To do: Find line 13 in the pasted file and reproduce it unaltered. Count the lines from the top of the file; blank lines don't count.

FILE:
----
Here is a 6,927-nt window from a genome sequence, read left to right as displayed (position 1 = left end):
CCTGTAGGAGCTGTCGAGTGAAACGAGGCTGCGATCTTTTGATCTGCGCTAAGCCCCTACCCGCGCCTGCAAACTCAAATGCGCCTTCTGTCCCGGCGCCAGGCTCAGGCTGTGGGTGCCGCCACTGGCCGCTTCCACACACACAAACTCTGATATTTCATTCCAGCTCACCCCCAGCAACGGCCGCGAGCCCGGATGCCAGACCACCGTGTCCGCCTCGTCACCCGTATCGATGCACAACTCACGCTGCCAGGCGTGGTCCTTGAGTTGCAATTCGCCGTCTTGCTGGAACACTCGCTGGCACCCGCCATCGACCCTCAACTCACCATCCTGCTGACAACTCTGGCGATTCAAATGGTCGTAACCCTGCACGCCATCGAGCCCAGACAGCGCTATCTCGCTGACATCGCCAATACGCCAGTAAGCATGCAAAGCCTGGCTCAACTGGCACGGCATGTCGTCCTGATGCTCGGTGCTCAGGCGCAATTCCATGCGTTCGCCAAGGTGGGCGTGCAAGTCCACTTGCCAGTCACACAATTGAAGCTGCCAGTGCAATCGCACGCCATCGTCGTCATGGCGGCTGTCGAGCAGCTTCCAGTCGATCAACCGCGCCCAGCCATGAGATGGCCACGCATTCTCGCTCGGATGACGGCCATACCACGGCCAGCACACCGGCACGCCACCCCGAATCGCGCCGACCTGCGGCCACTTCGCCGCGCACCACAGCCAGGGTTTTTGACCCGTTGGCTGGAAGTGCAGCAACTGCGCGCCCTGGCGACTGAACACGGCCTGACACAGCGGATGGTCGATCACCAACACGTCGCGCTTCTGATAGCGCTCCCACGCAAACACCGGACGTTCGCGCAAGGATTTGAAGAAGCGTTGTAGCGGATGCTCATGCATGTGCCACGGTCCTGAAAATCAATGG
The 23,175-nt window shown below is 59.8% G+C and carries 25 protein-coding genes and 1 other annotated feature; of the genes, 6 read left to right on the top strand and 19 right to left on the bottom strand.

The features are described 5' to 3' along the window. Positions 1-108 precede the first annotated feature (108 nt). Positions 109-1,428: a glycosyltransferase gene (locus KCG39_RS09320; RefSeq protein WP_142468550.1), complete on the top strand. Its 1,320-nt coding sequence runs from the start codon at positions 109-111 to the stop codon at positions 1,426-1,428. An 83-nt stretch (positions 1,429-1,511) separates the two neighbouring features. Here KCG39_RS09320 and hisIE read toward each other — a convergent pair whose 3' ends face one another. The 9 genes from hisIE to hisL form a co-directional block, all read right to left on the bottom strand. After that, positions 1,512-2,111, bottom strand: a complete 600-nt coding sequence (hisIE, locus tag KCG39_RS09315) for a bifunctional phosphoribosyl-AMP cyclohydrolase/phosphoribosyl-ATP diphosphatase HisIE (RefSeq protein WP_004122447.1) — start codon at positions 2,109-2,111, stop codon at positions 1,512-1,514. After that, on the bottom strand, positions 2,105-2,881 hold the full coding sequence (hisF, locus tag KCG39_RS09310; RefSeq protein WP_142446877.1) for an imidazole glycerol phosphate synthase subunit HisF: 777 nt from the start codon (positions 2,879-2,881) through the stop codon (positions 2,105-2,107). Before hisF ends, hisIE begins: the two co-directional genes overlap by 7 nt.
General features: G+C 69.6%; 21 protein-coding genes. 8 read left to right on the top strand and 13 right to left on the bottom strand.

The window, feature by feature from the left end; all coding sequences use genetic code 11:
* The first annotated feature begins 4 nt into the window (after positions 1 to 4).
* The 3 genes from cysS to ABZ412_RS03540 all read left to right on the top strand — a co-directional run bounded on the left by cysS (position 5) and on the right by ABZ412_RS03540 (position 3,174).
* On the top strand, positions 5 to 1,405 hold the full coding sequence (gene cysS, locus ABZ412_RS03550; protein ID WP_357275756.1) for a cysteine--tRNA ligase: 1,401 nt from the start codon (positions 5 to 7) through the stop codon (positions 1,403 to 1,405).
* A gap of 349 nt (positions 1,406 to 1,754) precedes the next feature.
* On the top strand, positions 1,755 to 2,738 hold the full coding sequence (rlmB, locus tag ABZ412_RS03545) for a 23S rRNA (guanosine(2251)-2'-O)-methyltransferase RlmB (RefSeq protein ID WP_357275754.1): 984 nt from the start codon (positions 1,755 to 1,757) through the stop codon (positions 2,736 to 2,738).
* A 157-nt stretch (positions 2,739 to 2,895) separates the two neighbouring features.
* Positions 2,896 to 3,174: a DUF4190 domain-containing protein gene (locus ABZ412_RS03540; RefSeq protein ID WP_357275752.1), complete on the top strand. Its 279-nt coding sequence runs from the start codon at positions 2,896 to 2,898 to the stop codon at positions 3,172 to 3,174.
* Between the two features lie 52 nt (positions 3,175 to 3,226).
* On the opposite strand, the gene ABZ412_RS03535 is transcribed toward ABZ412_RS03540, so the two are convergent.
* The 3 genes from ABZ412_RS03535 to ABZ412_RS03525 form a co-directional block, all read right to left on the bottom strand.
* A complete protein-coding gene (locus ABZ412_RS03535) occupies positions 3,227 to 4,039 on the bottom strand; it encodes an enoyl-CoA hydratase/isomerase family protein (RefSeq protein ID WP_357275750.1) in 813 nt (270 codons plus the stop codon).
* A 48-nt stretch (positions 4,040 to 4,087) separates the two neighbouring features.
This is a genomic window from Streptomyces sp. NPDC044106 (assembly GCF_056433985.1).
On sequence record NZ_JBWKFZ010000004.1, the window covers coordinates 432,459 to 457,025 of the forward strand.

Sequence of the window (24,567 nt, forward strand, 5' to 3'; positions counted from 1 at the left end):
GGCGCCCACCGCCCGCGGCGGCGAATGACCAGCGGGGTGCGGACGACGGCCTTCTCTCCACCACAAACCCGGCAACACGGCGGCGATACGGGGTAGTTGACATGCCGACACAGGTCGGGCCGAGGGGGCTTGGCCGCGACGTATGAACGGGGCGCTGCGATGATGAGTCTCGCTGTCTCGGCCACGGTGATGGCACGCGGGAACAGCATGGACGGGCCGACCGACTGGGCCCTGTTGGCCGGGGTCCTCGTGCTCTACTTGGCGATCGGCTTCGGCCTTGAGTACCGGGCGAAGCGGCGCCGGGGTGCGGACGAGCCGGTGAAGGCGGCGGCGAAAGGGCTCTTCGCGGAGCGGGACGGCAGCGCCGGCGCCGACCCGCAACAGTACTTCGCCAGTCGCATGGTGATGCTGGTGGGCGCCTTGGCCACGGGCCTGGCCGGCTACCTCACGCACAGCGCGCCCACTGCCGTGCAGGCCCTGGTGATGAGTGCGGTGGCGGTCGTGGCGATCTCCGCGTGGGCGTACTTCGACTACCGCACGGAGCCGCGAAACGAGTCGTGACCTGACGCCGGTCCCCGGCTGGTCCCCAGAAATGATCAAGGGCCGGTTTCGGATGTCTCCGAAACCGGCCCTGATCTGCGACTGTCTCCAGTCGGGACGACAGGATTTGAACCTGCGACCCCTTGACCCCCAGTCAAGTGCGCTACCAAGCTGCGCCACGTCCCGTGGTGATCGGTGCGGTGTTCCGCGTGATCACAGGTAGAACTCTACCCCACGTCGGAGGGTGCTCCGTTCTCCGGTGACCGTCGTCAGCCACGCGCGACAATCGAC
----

* Positions 2,896 to 3,174: a DUF4190 domain-containing protein gene (locus ABZ412_RS03540; RefSeq protein ID WP_357275752.1), complete on the top strand. Its 279-nt coding sequence runs from the start codon at positions 2,896 to 2,898 to the stop codon at positions 3,172 to 3,174.